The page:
Almost dry and no fish.
Harrison Pass was dry and open for driving to the marsh this week. With the recent snow anglers should still be able to cross the pass, but have good snow tires and four wheel drive may be needed for a few days. Not much has changed as far as fishing conditions as fishing has been fair to good for 13 to 18-inch fish depending upon the day and location on the ditch. Chironomid patterns such as zebra midges, Yankee buzzers, chromies and ice cream cones should work. Other flies such as leech patterns, balanced leeches, crystal buggers, #14-16 hare’s ears, and #16-18 PT nymphs fished under an indicator are recommended. Very small dry flies have also been effective on these warmer afternoons. Size 16 to 20 elk hair caddis, blue winged olives, ants and Griffith’s gnats should all be effective. Spin anglers should be using small spinners in black or olive with contrasting yellow or red colors.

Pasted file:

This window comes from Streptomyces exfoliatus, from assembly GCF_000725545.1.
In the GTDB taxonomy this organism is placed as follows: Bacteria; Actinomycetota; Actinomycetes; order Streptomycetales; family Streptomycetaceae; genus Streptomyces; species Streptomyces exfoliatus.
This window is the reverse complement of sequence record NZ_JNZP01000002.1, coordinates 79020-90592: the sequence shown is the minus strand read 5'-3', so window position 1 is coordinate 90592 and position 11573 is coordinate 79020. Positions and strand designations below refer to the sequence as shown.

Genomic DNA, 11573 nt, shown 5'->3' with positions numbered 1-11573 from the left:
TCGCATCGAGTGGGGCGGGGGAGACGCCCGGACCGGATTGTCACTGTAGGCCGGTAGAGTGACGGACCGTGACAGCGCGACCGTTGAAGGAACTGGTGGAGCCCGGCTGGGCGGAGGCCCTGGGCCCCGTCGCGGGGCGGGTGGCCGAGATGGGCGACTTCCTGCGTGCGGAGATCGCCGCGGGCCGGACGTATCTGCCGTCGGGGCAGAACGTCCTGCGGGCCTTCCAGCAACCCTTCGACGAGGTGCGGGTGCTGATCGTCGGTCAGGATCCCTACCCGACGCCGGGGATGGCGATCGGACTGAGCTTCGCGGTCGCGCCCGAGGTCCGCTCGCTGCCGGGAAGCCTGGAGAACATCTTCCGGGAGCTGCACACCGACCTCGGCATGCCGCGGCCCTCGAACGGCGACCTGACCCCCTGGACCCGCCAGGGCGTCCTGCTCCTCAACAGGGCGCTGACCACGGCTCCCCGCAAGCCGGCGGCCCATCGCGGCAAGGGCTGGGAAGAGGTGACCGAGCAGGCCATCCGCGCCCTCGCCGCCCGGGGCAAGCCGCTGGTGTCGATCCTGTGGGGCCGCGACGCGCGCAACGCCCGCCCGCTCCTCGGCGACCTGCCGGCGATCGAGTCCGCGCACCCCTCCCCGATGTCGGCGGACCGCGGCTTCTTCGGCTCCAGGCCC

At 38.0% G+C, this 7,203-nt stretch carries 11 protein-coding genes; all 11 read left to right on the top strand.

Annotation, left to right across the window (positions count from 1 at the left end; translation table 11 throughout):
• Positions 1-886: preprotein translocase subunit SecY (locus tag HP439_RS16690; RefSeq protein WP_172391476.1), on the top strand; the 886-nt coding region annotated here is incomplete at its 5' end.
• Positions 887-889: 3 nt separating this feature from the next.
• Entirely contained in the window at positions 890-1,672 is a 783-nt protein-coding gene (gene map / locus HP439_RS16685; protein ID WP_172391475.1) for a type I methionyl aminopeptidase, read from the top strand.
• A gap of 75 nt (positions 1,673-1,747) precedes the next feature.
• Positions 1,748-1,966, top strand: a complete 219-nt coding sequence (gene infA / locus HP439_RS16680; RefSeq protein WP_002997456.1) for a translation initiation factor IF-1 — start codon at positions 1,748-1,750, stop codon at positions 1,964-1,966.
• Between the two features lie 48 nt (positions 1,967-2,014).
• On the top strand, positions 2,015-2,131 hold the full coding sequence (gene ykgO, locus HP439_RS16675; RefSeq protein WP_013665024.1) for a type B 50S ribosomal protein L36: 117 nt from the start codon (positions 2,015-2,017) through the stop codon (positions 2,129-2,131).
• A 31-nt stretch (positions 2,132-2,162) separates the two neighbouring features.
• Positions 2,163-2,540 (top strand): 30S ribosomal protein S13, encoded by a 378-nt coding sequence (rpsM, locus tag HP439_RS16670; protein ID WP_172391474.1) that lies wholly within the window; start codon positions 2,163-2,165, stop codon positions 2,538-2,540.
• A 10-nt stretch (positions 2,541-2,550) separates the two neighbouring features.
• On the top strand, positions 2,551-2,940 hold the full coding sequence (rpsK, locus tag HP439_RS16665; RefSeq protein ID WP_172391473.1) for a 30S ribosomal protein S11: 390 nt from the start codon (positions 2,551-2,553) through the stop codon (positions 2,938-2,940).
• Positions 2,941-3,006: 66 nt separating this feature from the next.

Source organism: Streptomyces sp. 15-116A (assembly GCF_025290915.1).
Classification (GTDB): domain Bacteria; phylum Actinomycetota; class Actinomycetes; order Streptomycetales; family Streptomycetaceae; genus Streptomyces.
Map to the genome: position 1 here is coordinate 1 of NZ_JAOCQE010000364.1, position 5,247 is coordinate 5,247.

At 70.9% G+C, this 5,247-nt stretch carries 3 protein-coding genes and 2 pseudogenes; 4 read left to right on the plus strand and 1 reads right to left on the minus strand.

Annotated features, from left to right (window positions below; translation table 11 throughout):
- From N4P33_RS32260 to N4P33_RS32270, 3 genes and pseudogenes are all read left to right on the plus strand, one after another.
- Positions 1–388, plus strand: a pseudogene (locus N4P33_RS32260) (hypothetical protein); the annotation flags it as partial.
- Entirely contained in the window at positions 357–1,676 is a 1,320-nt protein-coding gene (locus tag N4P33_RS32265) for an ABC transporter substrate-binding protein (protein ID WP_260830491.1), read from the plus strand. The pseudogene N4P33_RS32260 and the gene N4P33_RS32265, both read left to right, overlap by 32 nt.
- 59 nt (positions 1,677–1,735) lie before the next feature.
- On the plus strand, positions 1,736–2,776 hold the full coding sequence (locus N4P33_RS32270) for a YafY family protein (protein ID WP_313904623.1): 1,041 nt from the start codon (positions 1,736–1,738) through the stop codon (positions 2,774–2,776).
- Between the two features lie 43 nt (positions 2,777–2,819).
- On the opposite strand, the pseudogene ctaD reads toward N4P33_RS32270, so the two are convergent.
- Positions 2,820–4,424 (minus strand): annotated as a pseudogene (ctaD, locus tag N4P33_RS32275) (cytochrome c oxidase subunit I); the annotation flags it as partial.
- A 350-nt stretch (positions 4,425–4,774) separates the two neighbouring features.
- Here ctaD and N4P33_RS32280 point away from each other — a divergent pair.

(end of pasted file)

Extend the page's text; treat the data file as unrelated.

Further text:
Little has changed in fishing conditions and the fishing has been good for trout at South Fork. Mid-week surface water temperatures ranged from 49 to 52 degrees, but with Thursday night’s snowfall expect them to drop a few degrees. However, fishing continues to be good for spin, bait and fly rodders with most anglers fishing from Jet Ski Beach, on the northeast side of the lake, near the spillway on the northwest side of the lake and by the dam on the east side of the lake. While not in great numbers, trout have moved up into the river above South Fork in an effort to spawn. Bait anglers seem to be having the best luck with worms floated off of the bottom about 20-30 feet from shore in six to 10 feet of water. Spin anglers continue to report good luck with gold Kastmasters and gold colored spinners. Fly fishermen report that fishing has also been good for trout in the 15 to 20-inch range. Most are being caught with chironomid (midge larva) patterns fished under an indicator. Black snow cones with a white bead and red wire ribbing have been working well. Red snow cones are also producing fish. Black, olive or purple wooly buggers and leech patterns have are also catching fish. However, brown or root beer colored wooly buggers and leeches with some flash seem to be working the best for stripping. A few smallmouth, largemouth and wipers have shown up in the creel. Male bass are transitioning from the deeper water to the spawning beds hanging in about 15 to 20 feet of water. It may be a couple of weeks before they move into the beds. The wipers were caught near shore in shallow water as they are attempting to spawn even though they aren’t able to. If targeting these warm water fish, slow down the retrieve as the water is still well below their comfort zone and they are moving slower. Chartreuse was working for the wipers but no report on what was working for the black bass. No black bass may be kept until July 1. Return them to the water as soon as they are caught.